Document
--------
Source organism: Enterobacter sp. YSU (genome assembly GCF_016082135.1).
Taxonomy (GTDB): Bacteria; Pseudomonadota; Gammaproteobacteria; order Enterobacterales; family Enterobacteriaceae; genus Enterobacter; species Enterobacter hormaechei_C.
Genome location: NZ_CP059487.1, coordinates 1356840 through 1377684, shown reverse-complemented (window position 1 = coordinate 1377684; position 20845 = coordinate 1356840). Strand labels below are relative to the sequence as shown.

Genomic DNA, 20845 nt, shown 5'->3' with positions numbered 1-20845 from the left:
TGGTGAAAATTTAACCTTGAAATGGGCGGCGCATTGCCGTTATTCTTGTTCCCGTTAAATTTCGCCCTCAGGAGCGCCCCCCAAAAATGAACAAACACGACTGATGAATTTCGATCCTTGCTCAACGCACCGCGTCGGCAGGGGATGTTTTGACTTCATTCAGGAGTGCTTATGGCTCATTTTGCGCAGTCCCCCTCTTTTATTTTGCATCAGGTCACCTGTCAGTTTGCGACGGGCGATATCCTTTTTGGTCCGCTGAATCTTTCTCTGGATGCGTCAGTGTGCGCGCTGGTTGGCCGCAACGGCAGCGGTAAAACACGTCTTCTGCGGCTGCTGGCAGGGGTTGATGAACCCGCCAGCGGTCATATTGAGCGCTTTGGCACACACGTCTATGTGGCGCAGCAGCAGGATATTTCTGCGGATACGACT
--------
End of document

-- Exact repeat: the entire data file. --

Source organism: Enterobacter sp. YSU (genome assembly GCF_016082135.1).
Taxonomy (GTDB): Bacteria; Pseudomonadota; Gammaproteobacteria; order Enterobacterales; family Enterobacteriaceae; genus Enterobacter; species Enterobacter hormaechei_C.
Genome location: NZ_CP059487.1, coordinates 1356840 through 1377684, shown reverse-complemented (window position 1 = coordinate 1377684; position 20845 = coordinate 1356840). Strand labels below are relative to the sequence as shown.

Genomic DNA, 20845 nt, shown 5'->3' with positions numbered 1-20845 from the left:
TGGTGAAAATTTAACCTTGAAATGGGCGGCGCATTGCCGTTATTCTTGTTCCCGTTAAATTTCGCCCTCAGGAGCGCCCCCCAAAAATGAACAAACACGACTGATGAATTTCGATCCTTGCTCAACGCACCGCGTCGGCAGGGGATGTTTTGACTTCATTCAGGAGTGCTTATGGCTCATTTTGCGCAGTCCCCCTCTTTTATTTTGCATCAGGTCACCTGTCAGTTTGCGACGGGCGATATCCTTTTTGGTCCGCTGAATCTTTCTCTGGATGCGTCAGTGTGCGCGCTGGTTGGCCGCAACGGCAGCGGTAAAACACGTCTTCTGCGGCTGCTGGCAGGGGTTGATGAACCCGCCAGCGGTCATATTGAGCGCTTTGGCACACACGTCTATGTGGCGCAGCAGCAGGATATTTCTGCGGATACGACT